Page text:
Dr Duncan Guest is currently a Principal lecturer in Psychology at Nottingham Trent University. His research is primarily into visual processing, with recent work exploring vision and ageing and hazard perception in driving. He currently is Principal Investigator on a project identifying the hazards that motorised mobility scooter (MMS) users face whilst out on the road, and particularly at road crossings. The project was motivated by ongoing conversations with his father, a mobility scooter user for 10 years, and is funded by the Road Safety Trust. Dr Guest gained his PhD from Warwick University in 2007 and held
subsequent research positions in Psychology/Business departments In the UK, Italy and Switzerland. He joined Nottingham Trent University in 2011.where currently he is responsible for the delivery of the Undergraduate Psychology programs, heading up the Cognitive Research Group and conducting theoretical and applied research into vision.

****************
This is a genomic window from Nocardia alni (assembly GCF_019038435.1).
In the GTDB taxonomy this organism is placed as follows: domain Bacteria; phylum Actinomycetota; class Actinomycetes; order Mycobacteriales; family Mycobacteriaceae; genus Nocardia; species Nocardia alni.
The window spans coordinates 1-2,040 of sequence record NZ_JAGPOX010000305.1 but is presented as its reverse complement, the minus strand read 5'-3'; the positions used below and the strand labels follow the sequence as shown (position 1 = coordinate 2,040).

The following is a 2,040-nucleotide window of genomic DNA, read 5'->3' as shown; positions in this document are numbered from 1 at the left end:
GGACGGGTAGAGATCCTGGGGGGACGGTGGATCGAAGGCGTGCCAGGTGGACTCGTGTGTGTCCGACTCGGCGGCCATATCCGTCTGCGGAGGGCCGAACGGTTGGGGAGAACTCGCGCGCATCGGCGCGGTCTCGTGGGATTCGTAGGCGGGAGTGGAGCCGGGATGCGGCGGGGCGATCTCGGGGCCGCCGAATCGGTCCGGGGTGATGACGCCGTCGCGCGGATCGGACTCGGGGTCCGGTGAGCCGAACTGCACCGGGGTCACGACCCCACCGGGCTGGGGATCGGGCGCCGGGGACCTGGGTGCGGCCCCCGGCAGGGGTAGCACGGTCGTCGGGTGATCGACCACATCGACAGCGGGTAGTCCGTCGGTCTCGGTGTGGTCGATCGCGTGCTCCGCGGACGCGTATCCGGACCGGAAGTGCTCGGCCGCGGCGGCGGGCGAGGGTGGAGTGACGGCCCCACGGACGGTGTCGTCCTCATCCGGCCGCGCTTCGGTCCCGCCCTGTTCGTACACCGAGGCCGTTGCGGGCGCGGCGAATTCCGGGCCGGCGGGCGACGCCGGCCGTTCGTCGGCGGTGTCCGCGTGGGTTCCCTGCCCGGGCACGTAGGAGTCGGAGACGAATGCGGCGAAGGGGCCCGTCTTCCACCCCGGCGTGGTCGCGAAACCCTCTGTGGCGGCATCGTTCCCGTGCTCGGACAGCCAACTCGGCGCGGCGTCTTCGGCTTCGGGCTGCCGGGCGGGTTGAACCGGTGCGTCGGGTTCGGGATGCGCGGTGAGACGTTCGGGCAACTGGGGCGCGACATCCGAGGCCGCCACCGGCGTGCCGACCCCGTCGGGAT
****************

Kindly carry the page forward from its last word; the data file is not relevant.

The use of motorised mobility scooters (MMS) has increased dramatically in the last 10 years with approximately 350,000 users in the UK (Research Institute for Consumer Affairs, 2014). Despite this, no research has assessed the hazards MMS users face and how users negotiate these. We will present the findings of two studies that address this issue.
Study 1 employed a questionnaire to identify hazards MMS users faced, and collated statistics about MMS experience.
In Study 2, HD cameras were attached to scooters and expert and novice users wore eye-tracking glasses as they navigated road crossings in a city centre. The results suggested that users are faced with a multitude of hazards. Expert users have developed some expertise in identifying hazards and strategies for negotiating these. This information will aid in the development of training materials about likely situations and hazards users will face and educate new users on how to negotiate these.